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  1. Member
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    Hello,

    I am essentially looking for a way to cut pieces from a film without actually cutting the film. What I'm imaging is to somehow modify the timeline. This way every frame remains intact, but the player knows to skip certain pieces. I mainly use h264 in MKV format, and MKV spec has something called ordered chapters and virtual timelines, which would fit the bill perfectly except that my main playing software doesn't read that. This functionality can be useful for skipping commercials or opening/closing credits for serials, etc. I want to avoid the hassle of trying to cut on keyframes, and even the smart cutters I've tried aren't perfect. I'd rather keep the extra size of an uncut file if I could modify a playlist or timing file to simply skip the desired parts. Then with all the original frames intact, there shouldn't be any problems with cut dependent frames. But I don't know if there is such a master timeline that is modifiable. Perhaps the decoder gets all this info from frame headers?

    Those of you smarter than me, is something like this possible? Is there a codec/container where something like this is feasible?

    Thanks in advance,
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  2. Member
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    For playback on a Windows PC, an Avisynth script using trim specifying the playback frame numbers may work.
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  3. Member
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    Originally Posted by davexnet View Post
    For playback on a Windows PC, an Avisynth script using trim specifying the playback frame numbers may work.
    I'm hoping for something that can be embedded in the file. I use Plex for my home server and so rely on that software for playback. I know, for example, that blu ray disc playback is guided by the .mpls. I wasn't sure if there was something similar in mkv (or other containers).
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  4. MPlayer with EDL file. command line: mplayer -edl "yourmovie.mkv".
    Uou can create the edl file with mplayer as wel.
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  5. Member
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    Looks like there are a couple of ways to make this work through other media players. Bummer it can't be written into the file for any player to read (i.e., Plex). Thanks all!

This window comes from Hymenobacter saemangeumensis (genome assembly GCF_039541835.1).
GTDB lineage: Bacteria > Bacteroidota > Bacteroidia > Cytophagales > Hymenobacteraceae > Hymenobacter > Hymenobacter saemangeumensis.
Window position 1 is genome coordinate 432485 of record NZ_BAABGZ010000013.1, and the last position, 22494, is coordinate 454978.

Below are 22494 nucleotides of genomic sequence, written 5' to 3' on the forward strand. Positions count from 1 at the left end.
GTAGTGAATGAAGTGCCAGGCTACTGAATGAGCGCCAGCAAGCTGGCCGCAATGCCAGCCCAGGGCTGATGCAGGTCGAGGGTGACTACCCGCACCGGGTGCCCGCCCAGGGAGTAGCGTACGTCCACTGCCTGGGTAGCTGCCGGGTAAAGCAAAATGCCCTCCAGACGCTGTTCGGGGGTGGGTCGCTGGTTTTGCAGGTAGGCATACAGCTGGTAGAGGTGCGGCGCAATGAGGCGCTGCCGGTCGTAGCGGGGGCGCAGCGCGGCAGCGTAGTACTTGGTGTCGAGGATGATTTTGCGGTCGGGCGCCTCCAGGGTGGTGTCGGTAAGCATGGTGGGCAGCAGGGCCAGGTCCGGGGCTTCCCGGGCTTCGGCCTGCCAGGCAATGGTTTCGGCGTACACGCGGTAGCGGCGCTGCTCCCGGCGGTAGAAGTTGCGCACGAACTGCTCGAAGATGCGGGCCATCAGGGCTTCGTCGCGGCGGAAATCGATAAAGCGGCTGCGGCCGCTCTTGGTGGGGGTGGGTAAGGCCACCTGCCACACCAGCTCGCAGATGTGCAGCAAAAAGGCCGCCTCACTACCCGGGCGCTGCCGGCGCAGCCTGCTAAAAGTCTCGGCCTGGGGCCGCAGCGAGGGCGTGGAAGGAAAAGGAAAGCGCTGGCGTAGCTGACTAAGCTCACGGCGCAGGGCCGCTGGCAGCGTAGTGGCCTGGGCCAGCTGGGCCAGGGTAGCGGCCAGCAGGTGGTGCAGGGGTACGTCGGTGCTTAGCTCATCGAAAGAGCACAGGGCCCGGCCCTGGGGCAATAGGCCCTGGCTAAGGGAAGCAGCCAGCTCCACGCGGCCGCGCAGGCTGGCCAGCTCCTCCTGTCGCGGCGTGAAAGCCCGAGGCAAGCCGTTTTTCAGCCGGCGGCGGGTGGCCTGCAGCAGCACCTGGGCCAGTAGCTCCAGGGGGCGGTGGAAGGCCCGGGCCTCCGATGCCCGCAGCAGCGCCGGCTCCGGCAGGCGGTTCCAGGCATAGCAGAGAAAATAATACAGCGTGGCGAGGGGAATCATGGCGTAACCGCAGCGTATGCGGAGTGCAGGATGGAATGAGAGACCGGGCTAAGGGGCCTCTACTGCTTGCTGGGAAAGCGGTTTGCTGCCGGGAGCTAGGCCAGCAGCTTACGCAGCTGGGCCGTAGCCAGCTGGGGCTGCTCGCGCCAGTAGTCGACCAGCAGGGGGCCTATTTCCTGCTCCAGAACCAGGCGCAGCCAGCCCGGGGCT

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  6. Of course, in theory such an edit list could be included within the A/V file. But someone would have to define a standard and players would have to be modified to deal with it and . And there may be pauses at the cuts with long GOP codecs where there may be 10 seconds (or more) between keyframes. If your edit list cuts in near the end of the GOP the player has to decode all the frames (at least all the P frames) of that GOP before it before it can display the requested frame.
    Last edited by jagabo; 1st Sep 2020 at 11:33.
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  7. Member
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    Originally Posted by jagabo View Post
    Of course, in theory such an edit list could be included within the A/V file. But someone would have to define a standard and players would have to be modified to deal with it and . And there may be pauses at the cuts with long GOP codecs where there may be 10 seconds (or more) between keyframes. If your edit list cuts in near the end of the GOP the player has to decode all the frames (at least all the P frames) of that GOP before it before it can display the requested frame.
    Yeah, it's a nice theory but does not sound like it will work in practice. Bummer. I guess I will just continue struggling with to make keyframe cuts and getting occasional choppy playback.
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  8. Mplayer uses a separate edl file, if you convert your videofile to a mkv the're wont be any choppy playback.
    So, first convert video to mkv, (lossles) make cuts on keyframes by making an edl. You end up with your original video, a mkv and an edl.
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